Breaking Down The Battle Of Versailles Before It Comes To A Theater Near You
Get ready to break out the Budweiser and cheese dip, America. Ava Duvernay is directing a movie for HBO about The Battle of Versailles, also known as the night when America put France in an elegant chokehold and told it to say “uncle.” A sort of fantastic fundraiser to raise money for the crumbling Palace of Versailles, the battle was the brainchild of one Eleanor Lambert, prolific fashion editor and based goddess. It featured five French and five American designers battling for the most jaw-dropping moments, with France pulling out such heavy hitters as Yves Saint Laurent, Hubert de Givenchy, Emanuel Ungaro, Christian Dior, and Pierre Cardin. Like most American battles, it was a fight we shouldn’t have won but totally did, which is why it seemed necessary that we provide an American’s guide to understanding The Battle at Versailles.
So go on, paint your face red, white, and blue. Adorn yourselves in the fine couture of a live American bald eagle. Literally wear the bird, and let its quiet nobility settle on your skin like the fine silk crepe de chines of an Oscar de la Renta gown. And as it cries that mighty liberty cry, feel free to place your right hand over left breast as you recite the great words of this pure country: “America. Fuck yeah.“
So far, documentaries on the event emphasize the utter majesty of that evening. Princes and princesses, dripping in their family jewels, mingled with the likes of Liza Minnelli, Josephine Baker, and Andy Warhol. Describing the show as “elegant” is an understatement that would’ve gotten you slapped by an elegantly gloved hand and challenged to a duel; the word “marvelous” is slightly better, but also still completely wrong. This wasn’t an event, after all. The was a happening. A worldwide shake down of beliefs, including barriers based on race–nearly 30 percent of the American models were black, including the legends Bethann Hardison and Pat Cleveland. It was the night that we triumphed in a way that, at the time, seemed totally impossible—as if, after months of playoffs and nationwide emotional distress, SuperBowl XLVIV was won by the British.
See, at the time it was believed that the French dominated the fashion industry. They were the ones American designers went to to apprentice under, sort of “translating” their designs for the American public. They set the trends. They emblazoned every magazine from here to Australia.
They made “haute couture” a thing. But things were changing by 1973. Combine the sexual revolution with the women’s revolution, and then again with the Civil Rights movement and, “elegance” (aka snobbery) as the world knew it at the time was on its way out. That is, people still wanted to feel elegant and posh, but for once they wanted to wear the clothes rather than have the clothes to wear them.
An important thing to understand is that you’ll never be as American as Eleanor Lambert. She’d dreamt of this for 40 years, had spent her career chasing this sole wish of seeing America snatch France’s probably still powdered wig, and push it off its baroque throne. It was her idea to have these designers compete, and she was a driving force of inspiration. She helped them find their voices when so many had lived in the shadows of France’s fashion powerhouses.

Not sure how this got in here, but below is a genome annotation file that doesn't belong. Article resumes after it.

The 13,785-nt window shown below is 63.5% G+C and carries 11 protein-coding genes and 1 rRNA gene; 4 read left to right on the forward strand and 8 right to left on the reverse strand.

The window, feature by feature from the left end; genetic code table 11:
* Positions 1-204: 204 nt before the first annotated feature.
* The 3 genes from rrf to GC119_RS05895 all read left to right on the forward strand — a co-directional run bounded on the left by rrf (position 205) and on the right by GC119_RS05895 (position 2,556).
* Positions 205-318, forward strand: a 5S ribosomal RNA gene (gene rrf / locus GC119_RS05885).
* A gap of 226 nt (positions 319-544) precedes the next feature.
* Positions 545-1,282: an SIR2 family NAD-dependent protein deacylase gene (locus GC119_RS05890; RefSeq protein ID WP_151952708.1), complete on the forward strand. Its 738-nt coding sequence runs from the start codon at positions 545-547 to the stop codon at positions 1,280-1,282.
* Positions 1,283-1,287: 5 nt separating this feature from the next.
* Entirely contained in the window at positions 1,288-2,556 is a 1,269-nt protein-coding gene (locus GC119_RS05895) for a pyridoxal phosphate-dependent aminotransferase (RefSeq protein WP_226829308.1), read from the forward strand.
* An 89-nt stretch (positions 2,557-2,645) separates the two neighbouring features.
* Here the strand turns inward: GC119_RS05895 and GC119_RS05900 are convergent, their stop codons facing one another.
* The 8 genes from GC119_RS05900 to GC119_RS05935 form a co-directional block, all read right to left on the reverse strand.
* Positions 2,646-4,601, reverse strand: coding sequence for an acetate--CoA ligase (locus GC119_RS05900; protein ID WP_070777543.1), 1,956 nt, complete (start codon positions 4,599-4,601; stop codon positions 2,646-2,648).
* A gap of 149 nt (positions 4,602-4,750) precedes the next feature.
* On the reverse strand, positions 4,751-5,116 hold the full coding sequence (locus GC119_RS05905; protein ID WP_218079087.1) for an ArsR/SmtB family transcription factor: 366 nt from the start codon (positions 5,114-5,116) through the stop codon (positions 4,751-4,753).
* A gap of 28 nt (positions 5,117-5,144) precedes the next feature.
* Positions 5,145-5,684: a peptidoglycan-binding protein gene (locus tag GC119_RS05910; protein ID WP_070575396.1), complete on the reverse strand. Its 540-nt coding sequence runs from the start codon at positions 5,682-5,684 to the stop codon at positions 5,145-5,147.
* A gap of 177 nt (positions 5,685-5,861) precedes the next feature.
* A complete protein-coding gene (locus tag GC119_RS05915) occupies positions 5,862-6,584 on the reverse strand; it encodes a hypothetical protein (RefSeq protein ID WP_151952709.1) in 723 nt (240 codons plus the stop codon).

Imagine if legendary football coach of God Vince Lombardi had decided to opt for a career in fashion instead of nationwide skull-crushing. And then feel blessed that you live in a world where that wasn’t necessary, because Eleanor Lambert still happened. Put differently: she is as imperative to the American psyche as apple pie and denying global warming.
Needless to say, her hand-picked starting roster was nothing to sneeze at. At the start of the American presentation, post-Cabaret Liza Minnelli brought her Broadway skills to the stage before handing the ball off to:
The pretty boy known for his sleek and athletic “Halstonettes.” Tensions arose upon realizing just how little time they would have to run through the show and at one point he told his entire crew to pack up everything and prepare for the flight back. Someone with an ego but with all the talent to back it up, it seemed only appropriate that he would open the show. Following him came…
The designer from Harlem making waves for his colorful, wearable designs and use of black models, including . He would go on to call France’s two hour presentation “boring.”
He would go down as one of Yves Saint Laurent’s favorite designers.
The suave figure with an air of debonair, his collection brought the darkness to the light and taught us the importance of a well placed feather fan.
Anne Klein, a woman for the women. The French obsessed over her ultra wearable yet sensual clothing. Nearing the end of her secret battle with cancer, this show was to be the culmination of all her life’s work.
Oscar de la Renta:
The wide receiver.
Everyone knows that plays don’t matter if you can’t score. Luckily for us, Dominican-born Oscar de la Renta was here to play the long game. Having left France ten years prior for America, he returned to prove a point.
They were furthermore backed by some of the best and baddest models in the field— along with Cleveland and Hardison, Alva Chinn, China Machado, and Marisa Berenson were just some of the 42 models who accompanied the designers to France despite the meager pay, eager to live out a real life fairytale.
So how does it all go down? Well, we couldn’t possibly summarize a night as momentous as the “Miracle on Ice” hockey game that ended the Cold War, could we?
Instead, get ready, America. Prepare for the greatest non-sports sports movie about the time we stormed foreign soil and kicked ass—and for once, nothing went horribly, horribly wrong.
Images via Vogue, The Washington Post, Tumblr
Stay tuned to Milk for more fashion movies we’re eagerly anticipating.